Buying a Combination Gauge
Buying a combination gauge is more cost effective as it essentially combines the marking and mortise gauge into one gauge. Paul recommends the type that have pins rather than discs as the discs tend to be brittle and fracture in places around the circumference. Discs are often difficult to re-sharpen and if broken can be impossible. Some gauges come with wear plates in the stock part of the gauge. Depending on the atmosphere/humidity, these wear plates can protrude above the wooden surface of the wood and this can affect the accuracy of your marking.
Amtech is a less expensive choice than Marples and works just as well. You can also buy secondhand as they can be cheaper, for example Clay or Mawhood are both good Gauges which Paul has bought secondhand. No matter if you are buying new or used, make sure to check that the pins are in good condition and are of equal length before you buy.
🇬🇧 We purchased Spear & Jackson 8 Inch Mortice Gauge for £13.95* in January 2022
🇺🇸 If you are ordering from the US, we recommend this one. Please note Paul has not purchased this, however it seems to fit his recommended criteria.
- Price checked October 2022
The Silverline Expert Combination Gauge was out of stock online so
Paul started by sharpening the marking pins. He put a piece of masking tape on the gauge to protect it. He then, with a couple of strokes of the file, sharpened the pin. This resulted in a finer marking line.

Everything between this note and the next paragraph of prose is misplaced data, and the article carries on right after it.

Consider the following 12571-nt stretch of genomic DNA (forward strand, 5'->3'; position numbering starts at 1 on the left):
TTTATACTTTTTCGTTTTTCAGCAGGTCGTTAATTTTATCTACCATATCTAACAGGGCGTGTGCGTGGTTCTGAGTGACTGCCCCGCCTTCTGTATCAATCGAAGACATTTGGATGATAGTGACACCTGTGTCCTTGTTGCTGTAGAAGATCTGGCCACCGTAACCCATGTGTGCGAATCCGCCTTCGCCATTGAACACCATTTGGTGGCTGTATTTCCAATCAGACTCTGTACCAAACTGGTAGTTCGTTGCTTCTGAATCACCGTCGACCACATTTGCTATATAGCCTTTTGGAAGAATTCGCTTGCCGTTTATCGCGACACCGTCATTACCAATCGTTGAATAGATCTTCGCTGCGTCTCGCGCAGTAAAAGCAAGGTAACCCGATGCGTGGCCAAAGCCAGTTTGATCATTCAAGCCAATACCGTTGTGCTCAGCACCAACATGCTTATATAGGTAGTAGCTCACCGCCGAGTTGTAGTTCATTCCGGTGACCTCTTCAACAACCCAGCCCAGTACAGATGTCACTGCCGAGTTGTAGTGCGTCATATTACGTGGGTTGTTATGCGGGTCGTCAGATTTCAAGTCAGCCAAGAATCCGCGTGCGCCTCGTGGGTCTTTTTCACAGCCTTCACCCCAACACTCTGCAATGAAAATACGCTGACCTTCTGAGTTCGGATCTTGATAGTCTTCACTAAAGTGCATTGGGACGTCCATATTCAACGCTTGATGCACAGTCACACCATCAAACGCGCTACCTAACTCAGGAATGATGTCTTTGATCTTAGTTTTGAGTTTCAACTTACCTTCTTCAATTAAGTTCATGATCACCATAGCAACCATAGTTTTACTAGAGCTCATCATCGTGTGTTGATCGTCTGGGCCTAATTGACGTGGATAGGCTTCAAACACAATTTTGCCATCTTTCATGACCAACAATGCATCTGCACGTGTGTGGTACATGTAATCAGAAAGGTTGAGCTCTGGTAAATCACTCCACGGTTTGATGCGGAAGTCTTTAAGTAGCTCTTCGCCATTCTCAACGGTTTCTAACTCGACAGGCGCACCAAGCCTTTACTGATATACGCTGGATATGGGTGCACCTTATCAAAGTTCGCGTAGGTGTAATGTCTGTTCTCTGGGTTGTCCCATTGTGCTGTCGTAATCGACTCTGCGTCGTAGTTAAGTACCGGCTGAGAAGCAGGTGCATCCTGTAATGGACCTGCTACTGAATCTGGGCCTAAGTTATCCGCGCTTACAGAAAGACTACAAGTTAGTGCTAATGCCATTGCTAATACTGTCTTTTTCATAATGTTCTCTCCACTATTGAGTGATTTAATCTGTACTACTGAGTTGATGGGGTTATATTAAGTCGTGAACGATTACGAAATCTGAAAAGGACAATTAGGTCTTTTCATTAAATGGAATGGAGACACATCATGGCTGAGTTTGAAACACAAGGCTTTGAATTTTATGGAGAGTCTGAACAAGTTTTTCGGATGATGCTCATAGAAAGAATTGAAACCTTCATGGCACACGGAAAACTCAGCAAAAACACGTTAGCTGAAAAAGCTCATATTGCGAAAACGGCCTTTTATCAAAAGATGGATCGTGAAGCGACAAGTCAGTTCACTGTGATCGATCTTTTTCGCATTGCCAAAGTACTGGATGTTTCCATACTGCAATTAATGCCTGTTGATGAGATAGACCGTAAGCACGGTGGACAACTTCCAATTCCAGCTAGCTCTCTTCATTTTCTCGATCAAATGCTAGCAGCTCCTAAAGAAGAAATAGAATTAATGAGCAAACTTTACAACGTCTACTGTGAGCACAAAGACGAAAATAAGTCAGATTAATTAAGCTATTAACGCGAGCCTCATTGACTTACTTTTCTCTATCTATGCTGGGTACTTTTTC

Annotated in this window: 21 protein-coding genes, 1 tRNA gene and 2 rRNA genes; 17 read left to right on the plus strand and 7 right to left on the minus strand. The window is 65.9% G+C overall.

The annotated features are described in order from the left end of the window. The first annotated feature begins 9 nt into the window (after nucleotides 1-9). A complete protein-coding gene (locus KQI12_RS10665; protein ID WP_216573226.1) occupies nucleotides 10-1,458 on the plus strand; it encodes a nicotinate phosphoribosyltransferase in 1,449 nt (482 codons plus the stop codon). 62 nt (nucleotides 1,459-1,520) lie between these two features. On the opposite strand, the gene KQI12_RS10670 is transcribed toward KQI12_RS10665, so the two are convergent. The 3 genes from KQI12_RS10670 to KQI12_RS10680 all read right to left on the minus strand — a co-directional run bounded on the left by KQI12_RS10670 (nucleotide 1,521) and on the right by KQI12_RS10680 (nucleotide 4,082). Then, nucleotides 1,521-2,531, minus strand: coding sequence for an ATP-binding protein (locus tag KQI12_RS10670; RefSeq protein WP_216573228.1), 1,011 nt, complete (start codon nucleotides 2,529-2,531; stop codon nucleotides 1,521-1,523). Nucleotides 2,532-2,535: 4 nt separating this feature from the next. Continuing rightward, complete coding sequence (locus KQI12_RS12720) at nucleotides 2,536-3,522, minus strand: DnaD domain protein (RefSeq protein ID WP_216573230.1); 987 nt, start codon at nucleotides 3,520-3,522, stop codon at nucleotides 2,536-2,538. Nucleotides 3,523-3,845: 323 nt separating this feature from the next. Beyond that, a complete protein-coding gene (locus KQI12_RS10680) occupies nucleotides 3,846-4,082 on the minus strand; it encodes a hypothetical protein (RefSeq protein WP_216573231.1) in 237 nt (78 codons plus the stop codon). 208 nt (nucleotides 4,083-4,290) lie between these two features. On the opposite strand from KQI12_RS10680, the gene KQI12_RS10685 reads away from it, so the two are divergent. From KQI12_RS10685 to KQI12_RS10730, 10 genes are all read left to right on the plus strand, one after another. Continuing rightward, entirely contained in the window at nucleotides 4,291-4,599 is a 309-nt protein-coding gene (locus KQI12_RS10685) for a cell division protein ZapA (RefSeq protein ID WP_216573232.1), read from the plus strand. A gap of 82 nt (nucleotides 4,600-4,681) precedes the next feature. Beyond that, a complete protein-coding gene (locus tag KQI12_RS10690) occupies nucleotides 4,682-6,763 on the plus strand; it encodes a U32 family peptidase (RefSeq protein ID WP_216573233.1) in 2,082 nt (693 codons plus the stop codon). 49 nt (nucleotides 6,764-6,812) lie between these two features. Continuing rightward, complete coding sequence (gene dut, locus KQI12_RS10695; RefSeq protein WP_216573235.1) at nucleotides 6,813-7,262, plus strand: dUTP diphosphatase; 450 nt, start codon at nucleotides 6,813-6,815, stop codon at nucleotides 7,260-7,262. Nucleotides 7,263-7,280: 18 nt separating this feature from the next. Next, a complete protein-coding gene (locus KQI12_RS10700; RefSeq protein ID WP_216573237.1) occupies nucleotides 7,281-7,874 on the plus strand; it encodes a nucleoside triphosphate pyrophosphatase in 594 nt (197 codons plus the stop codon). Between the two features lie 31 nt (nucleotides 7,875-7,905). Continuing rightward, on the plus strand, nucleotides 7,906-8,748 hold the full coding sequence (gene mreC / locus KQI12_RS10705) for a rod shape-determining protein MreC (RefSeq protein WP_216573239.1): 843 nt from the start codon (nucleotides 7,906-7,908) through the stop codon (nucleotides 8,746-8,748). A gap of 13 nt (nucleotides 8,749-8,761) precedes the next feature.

Setting Up and Sharpening a Combination Gauge
To see a video on centring the gauge, click here. When setting a mortise gauge, one of the twin pins is moveable. Place the chisel against the fixed pin, then set the moveable pin to the width of the chisel. Position the chisel just inside the tips of the pins (refer to picture for positioning)….
Using a Combination Gauge
To see a video on using the gauge, click here. This can seem like an awkwardly shaped tool, holding the wood with one hand and the stem with the other can aid control. Press lightly but firmly when marking, the pressure should be applied against the registration face, not downwards onto the pins. You don’t…
Tilgear has a British made Marples Beech Combination Gauge on sale for 8.75. Would this be a good one? Any advantage of more expensive one with a end screw adjustment?
Paul may not have used this but he says its a good price.
I bought the recommended Silverline and found it is way out of square – about 2.5 mm at 16 cm, i.e. an angle of 9 degrees. (There weren’t any comments about it on amazon.fr, but found on amazon.uk that this isn’t an isolated occurrence). Is being square a must for a gauge, and if no, what offset is acceptable?
Paul recommends you send it back and reorder until you get one that is square. It is ideal if it is set to the long stem axis.
Hi Paul, I have used this type in the past but the type with an adjusting knurled nut on the end of the gauge I found easier to use as the pin doesn’t move as you adjust the distance from the edge of the timber.
What do you think?
I think it’s true. I also think it’s a lot more expensive and prohibitive for users. So I remove the moveable pin and slightly bend the bar, put it back and the friction fit is improved markedly. Nothing slips.
I am looking for a decent and reasonably priced combination gauge in the U.S.
Bora Tools no longer makes the one recommended in the buying guide.
Do you have another recommendation for folks located across the pond?